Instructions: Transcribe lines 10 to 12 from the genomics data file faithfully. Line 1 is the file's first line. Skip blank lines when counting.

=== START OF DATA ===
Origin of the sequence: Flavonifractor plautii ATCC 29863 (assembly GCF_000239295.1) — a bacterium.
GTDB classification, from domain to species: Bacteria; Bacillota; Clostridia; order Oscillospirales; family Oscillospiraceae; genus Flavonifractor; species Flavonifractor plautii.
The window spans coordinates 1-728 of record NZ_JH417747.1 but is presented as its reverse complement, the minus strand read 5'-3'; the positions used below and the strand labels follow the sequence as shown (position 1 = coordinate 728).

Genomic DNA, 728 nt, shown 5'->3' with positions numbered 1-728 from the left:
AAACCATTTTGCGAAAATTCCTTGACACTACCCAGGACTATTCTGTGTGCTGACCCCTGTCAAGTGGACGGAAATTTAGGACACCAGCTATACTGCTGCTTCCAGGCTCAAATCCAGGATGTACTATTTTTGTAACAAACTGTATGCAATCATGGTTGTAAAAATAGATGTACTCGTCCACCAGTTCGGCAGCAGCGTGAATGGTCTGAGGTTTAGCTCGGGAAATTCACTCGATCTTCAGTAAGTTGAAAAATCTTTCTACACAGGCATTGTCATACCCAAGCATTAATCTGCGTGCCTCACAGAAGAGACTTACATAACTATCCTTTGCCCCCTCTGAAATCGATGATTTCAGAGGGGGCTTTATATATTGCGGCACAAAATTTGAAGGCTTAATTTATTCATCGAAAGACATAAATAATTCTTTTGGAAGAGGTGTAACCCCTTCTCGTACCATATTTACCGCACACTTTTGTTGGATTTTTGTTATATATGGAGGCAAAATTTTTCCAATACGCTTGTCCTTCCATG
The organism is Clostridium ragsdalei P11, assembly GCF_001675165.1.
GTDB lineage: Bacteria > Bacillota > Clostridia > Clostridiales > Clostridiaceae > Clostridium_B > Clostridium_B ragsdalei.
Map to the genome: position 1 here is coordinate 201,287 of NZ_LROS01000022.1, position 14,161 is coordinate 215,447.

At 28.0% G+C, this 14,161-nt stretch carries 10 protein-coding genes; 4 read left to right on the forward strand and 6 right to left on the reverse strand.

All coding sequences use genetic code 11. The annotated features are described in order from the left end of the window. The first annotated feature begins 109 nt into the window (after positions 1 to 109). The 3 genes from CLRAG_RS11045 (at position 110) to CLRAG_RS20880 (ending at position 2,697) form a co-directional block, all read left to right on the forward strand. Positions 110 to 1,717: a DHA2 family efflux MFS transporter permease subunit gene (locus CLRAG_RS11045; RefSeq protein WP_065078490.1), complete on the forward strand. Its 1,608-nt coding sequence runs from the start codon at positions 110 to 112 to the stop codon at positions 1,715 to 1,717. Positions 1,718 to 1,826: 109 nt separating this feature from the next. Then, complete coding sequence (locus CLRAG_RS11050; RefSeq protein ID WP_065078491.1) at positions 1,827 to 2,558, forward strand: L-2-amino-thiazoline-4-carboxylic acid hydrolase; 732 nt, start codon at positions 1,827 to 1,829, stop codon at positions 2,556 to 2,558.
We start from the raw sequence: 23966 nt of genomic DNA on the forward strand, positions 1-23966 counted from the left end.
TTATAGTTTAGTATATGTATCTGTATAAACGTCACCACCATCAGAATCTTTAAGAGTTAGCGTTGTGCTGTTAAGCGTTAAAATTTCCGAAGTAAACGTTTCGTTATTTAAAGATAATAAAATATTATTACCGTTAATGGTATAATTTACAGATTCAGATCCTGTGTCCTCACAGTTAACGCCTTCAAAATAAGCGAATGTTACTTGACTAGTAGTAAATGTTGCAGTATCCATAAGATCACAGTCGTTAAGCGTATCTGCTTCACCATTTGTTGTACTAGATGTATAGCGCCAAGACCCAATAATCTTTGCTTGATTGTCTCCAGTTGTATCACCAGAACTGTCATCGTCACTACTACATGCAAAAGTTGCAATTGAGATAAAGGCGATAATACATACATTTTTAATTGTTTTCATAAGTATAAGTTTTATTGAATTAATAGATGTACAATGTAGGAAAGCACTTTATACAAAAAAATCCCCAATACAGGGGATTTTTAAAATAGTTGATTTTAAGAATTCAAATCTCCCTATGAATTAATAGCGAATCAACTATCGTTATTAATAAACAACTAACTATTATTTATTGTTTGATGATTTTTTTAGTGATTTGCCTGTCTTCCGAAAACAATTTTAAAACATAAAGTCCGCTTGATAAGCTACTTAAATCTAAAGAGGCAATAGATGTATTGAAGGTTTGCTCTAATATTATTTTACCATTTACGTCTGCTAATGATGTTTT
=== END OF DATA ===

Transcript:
All coding sequences use genetic code 11. The annotated features are described in order from the left end of the window. The first annotated feature begins 109 nt into the window (after positions 1 to 109). The 3 genes from CLRAG_RS11045 (at position 110) to CLRAG_RS20880 (ending at position 2,697) form a co-directional block, all read left to right on the forward strand. Positions 110 to 1,717: a DHA2 family efflux MFS transporter permease subunit gene (locus CLRAG_RS11045; RefSeq protein WP_065078490.1), complete on the forward strand. Its 1,608-nt coding sequence runs from the start codon at positions 110 to 112 to the stop codon at positions 1,715 to 1,717. Positions 1,718 to 1,826: 109 nt separating this feature from the next. Then, complete coding sequence (locus CLRAG_RS11050; RefSeq protein ID WP_065078491.1) at positions 1,827 to 2,558, forward strand: L-2-amino-thiazoline-4-carboxylic acid hydrolase; 732 nt, start codon at positions 1,827 to 1,829, stop codon at positions 2,556 to 2,558.
We start from the raw sequence: 23966 nt of genomic DNA on the forward strand, positions 1-23966 counted from the left end.
TTATAGTTTAGTATATGTATCTGTATAAACGTCACCACCATCAGAATCTTTAAGAGTTAGCGTTGTGCTGTTAAGCGTTAAAATTTCCGAAGTAAACGTTTCGTTATTTAAAGATAATAAAATATTATTACCGTTAATGGTATAATTTACAGATTCAGATCCTGTGTCCTCACAGTTAACGCCTTCAAAATAAGCGAATGTTACTTGACTAGTAGTAAATGTTGCAGTATCCATAAGATCACAGTCGTTAAGCGTATCTGCTTCACCATTTGTTGTACTAGATGTATAGCGCCAAGACCCAATAATCTTTGCTTGATTGTCTCCAGTTGTATCACCAGAACTGTCATCGTCACTACTACATGCAAAAGTTGCAATTGAGATAAAGGCGATAATACATACATTTTTAATTGTTTTCATAAGTATAAGTTTTATTGAATTAATAGATGTACAATGTAGGAAAGCACTTTATACAAAAAAATCCCCAATACAGGGGATTTTTAAAATAGTTGATTTTAAGAATTCAAATCTCCCTATGAATTAATAGCGAATCAACTATCGTTATTAATAAACAACTAACTATTATTTATTGTTTGATGATTTTTTTAGTGATTTGCCTGTCTTCCGAAAACAATTTTAAAACATAAAGTCCGCTTGATAAGCTACTTAAATCTAAAGAGGCAATAGATGTATTGAAGGTTTGCTCTAATATTATTTTACCATTTACGTCTGCTAATGATGTTTT